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November 21, 2008

Beer Magazine Anatomy Series: Stout and Porters

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Written by: BeerMagDerek

Beer Anatomy: Stout
Words: Brad Ruppert

The awarding winning Anatomy series of articles from Beer Magazine Issue #4 May/June 2008

The stout beer or porter stout is beer that most folks recognize by its dark midnight coloring, smooth chocolaty taste, and thick motor-oil like consistency. It’s a popular beer among the Irish and most notably associated with several large breweries like Guinness, Murphy’s, and Beamish. More often than not, you’ll find that a lot of beer drinkers tend to think that the darker the beer the higher the alcohol content. Well, sadly enough, this is not the case. Using Guinness as an example, their Irish Dry Stout that comes in the tall can is only 4.2% alcohol by volume, while Budweiser lager is 5%. “That’s blasphemy!” you say. “Well I know Guinness has to have way more carbs than Bud.” Wrong again. According to, Bud actually has slightly more carbohydrates than Guinness, at 10.6g to 10g per serving respectively. So why do stouts seem heavier? The chocolaty richness or coffee flavors tend to engulf our taste buds and make us think we’re consuming something a lot heavier. Another aspect is that many popular stouts are nitrogenated instead of carbonated, and this adds to the overall complexity and perceived intensity of the beer.

The first recorded use of the word “stout” in describing a beer occurred in the late 1600’s. A stout typically implied a strong or heavy beer and the term became common when describing high alcohol content porters. The term “porter” originated from London around the same era and referred to the beer commonly drank by the river porters that would lug around your cargo. The porter beer is a dark ale that is typically richer than other ales, having hints of chocolate, coffee, or syrup. So if we put these together, porter stouts are a darker/heavier version of a chocolaty coffee-like beer. With the growing varieties of stouts (American, Oatmeal, Oyster, Irish, Imperial) the term porter was dropped allowing the stout to stand in a category of its own.
Another interesting tidbit about stouts is their history of being used for medicinal purposes. Based on the high iron content found in stouts, it was common for people to be given a stout after donating blood. In fact, up until the early 1900’s, doctors were known for prescribing stouts to nursing mothers. Interestingly enough, the average age of breast-feeding a child in Ireland dropped dramatically from 25 years to 18 months sometime after Guinness pulled their “Guinness for Strength” campaign off the market. Hmmm… (“ ’tis a fib” , you say…. Arrrgghh, you got me… ‘ twas 24 years, actually).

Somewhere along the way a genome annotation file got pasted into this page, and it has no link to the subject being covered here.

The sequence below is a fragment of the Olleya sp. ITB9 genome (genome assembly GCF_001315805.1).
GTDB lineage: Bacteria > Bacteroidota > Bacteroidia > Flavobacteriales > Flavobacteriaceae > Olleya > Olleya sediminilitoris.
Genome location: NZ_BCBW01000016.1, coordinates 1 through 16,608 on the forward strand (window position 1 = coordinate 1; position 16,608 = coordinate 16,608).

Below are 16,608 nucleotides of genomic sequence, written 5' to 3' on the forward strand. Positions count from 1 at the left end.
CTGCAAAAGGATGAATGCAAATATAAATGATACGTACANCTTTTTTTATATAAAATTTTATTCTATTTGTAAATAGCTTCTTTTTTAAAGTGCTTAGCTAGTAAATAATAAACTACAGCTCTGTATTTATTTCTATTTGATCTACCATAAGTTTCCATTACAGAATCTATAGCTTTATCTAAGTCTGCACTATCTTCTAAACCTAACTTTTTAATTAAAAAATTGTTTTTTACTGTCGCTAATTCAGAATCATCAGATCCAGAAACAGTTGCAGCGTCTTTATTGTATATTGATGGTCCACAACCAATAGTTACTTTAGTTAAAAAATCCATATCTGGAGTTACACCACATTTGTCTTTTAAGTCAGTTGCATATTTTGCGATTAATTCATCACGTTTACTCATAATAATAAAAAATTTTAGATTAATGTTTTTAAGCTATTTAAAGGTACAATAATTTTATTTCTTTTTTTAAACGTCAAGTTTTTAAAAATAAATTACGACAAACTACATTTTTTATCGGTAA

The Ingredients:
Stouts, just like other beers, are made up of the classic four ingredients, malted barley, water, hops, and yeast. The distinguishing characteristic of the stout, its dark opaque color, is provided by the roasted malts used, as opposed to the traditional pale malt used when making a pale ale. Stouts also tend to be sweeter than other beers, meaning you don’t find too many being noted as hoppy.

Water: Water, the main ingredient in beer, plays a big role in the outcome of the beer’s overall taste. If you recall reading about the effects of hard water versus soft water used in beer from the last issue, we mentioned that “hard water accentuates up-front hop-bitterness while soft water actually suppresses it”. If we examine the water’s characteristics in parts per million (ppm) of both London, England (home of the Porter) and Dublin, Ireland (home of the Stout) we note that they are of similar hardness, which fall in the low to medium range compared to other beer cities around the world. These characteristics are what set the standard for how beers of this style are supposed to taste.

Yeast: What differentiates a stout from a traditional pilsner or lager, other than the most obvious color differences, is the top fermenting yeast. The stout, which is actually a dark ale, uses a yeast that works at warmer temperatures and forms a layer on the surface that eats away at the sugars and gives off carbon dioxide (CO2). Unlike the bottom fermenting Bavarian yeast that matures at -2° to 4° Celsius, the top fermenting yeast prefers 15° to 25° C and matures at 13°C. This was a limiting factor prior to refrigeration, because England and Ireland didn’t have the snowy Alps to store their beers for the long winters like the Germans did for their lagers. Most brewers use a typical ale yeast when making a stout similar to Wyeast #1084 Irish Ale Yeast.